In its nearly 25-year existence, American Apparel has collected plenty of headlines
for its often unorthodox marketing methods (including a recent provocative window display
in New York featuring "mannequins adorned with pubic hear" and wearing see-through lingerie). Now, a photographer is creating art from one of those practices.
You probably weren’t aware that the company likes to stick its ads in some of the most unsavory parts of the world. The sometimes over-the-top-sexual ads pop up on billboards in some the crummiest areas of Los Angeles, and photographer Thomas Alleman loves them—or at least he loves photographing them.
In fact, that he’s been documenting them since 2011, and the result is The American Apparel Project, which can be seen on his website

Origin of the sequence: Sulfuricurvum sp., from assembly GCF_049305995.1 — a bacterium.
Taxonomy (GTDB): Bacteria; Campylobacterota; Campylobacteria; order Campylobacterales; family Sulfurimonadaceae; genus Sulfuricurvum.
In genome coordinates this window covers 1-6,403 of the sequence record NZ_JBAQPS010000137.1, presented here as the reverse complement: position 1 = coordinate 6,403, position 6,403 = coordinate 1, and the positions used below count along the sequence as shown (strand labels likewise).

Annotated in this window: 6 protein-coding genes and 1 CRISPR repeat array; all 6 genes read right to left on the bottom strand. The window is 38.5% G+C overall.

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So what’s the message here that the artist is trying to convey? In an interview with The Atlantic
, he offers this:
My mission is neither to validate nor vilify. And I hope that ambiguousness is in the pictures themselves. Which kind of throws some folks off: they search my images for some coded message or winking hint from me about whether I share their views about the content of those billboards so that they can feel comfortable "liking" my landscape pictures of those fashion pictures. It’s an interesting process to behold.
Check out some of Alleman’s photos for yourself and let us know what you think:
Images courtesy of Thomas Alleman.